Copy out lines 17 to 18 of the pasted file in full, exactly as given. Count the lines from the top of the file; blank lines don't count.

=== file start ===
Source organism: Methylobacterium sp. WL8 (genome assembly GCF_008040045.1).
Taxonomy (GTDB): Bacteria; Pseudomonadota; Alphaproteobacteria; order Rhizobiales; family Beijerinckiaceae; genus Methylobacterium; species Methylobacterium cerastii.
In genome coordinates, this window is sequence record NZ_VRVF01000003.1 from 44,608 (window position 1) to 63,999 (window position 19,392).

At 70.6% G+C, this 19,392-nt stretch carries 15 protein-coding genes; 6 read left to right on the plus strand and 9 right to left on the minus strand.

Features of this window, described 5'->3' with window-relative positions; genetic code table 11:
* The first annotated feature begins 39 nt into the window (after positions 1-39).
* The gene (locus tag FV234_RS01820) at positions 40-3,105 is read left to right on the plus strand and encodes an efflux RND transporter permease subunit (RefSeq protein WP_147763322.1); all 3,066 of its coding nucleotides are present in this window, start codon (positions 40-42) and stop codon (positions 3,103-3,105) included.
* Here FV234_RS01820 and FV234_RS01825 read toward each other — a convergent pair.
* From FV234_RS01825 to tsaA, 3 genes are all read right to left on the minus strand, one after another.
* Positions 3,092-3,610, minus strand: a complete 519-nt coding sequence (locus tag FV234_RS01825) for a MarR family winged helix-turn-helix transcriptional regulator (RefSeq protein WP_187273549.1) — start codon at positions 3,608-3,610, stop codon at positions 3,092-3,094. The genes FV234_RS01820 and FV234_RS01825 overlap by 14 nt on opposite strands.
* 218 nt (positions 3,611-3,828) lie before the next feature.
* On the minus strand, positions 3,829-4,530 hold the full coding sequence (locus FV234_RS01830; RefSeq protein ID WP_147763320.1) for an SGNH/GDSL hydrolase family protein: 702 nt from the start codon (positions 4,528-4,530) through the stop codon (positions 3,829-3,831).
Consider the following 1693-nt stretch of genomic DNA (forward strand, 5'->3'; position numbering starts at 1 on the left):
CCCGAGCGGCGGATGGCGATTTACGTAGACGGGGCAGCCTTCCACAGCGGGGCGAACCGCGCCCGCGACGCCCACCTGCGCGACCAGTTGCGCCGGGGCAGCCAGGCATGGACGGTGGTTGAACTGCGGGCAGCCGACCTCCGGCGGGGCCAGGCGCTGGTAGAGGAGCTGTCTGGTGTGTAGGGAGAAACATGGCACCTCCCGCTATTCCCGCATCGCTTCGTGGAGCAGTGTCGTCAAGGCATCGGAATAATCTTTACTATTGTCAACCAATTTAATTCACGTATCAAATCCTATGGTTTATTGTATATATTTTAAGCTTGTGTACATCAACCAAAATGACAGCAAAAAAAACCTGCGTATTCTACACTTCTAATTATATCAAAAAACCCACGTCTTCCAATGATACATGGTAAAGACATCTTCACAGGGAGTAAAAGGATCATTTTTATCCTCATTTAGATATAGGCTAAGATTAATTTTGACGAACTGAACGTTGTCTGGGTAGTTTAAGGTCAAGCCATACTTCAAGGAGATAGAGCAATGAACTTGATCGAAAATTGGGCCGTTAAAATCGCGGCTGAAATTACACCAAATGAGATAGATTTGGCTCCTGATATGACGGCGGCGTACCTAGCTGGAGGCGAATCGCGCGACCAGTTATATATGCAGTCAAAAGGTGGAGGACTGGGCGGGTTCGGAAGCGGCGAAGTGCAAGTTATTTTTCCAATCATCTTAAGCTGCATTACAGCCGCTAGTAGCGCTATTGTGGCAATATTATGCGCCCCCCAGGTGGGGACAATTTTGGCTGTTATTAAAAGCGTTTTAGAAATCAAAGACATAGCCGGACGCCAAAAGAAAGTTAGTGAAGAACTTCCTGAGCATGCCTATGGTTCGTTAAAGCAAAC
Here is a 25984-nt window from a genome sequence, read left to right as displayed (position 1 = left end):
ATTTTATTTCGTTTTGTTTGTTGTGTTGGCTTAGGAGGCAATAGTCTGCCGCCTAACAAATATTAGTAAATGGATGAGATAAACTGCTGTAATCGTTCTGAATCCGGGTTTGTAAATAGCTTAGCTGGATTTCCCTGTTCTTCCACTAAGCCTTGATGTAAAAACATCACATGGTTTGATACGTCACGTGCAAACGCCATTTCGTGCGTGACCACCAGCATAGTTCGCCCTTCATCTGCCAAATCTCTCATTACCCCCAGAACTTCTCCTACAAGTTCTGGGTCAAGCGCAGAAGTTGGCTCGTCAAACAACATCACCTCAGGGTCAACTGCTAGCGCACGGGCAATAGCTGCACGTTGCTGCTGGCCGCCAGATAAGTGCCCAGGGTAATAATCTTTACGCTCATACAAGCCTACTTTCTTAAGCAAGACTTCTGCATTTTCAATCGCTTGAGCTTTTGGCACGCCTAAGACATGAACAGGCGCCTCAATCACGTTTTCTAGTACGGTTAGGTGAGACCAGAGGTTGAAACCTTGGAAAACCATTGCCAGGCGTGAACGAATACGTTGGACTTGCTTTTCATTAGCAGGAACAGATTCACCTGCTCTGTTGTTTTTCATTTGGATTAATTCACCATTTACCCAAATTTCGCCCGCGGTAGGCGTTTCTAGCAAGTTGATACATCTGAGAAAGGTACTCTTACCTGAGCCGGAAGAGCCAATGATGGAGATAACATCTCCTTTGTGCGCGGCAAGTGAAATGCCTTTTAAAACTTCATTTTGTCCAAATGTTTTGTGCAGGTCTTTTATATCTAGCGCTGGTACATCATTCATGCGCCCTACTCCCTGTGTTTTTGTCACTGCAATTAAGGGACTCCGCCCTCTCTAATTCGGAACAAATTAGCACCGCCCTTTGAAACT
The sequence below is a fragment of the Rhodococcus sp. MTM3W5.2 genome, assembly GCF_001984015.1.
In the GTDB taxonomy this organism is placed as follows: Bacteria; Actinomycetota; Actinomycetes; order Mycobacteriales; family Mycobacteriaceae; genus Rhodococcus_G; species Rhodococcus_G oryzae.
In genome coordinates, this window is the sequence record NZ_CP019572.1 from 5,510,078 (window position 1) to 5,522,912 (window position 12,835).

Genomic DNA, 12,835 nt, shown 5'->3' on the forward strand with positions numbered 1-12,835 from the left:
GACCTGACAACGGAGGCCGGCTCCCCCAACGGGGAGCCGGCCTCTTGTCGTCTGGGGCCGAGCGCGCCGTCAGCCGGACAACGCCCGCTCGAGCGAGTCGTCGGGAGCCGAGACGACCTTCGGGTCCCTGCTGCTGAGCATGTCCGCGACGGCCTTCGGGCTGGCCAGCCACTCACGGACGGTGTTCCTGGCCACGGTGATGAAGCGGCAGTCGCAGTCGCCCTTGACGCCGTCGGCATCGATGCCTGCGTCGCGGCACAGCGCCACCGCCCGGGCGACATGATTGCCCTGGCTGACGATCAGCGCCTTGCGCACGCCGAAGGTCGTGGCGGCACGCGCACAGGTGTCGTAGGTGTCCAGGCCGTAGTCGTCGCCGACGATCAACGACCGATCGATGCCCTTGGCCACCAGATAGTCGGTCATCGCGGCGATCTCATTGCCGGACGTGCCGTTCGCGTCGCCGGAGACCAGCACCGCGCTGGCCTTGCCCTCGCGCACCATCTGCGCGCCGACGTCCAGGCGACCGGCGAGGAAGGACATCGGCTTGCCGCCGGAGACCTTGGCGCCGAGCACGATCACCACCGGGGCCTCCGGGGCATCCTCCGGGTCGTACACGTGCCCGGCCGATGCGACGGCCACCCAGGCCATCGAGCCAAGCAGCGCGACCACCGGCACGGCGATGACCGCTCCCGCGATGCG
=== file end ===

The sequence below is a fragment of the Rhodococcus sp. MTM3W5.2 genome, assembly GCF_001984015.1.
In the GTDB taxonomy this organism is placed as follows: Bacteria; Actinomycetota; Actinomycetes; order Mycobacteriales; family Mycobacteriaceae; genus Rhodococcus_G; species Rhodococcus_G oryzae.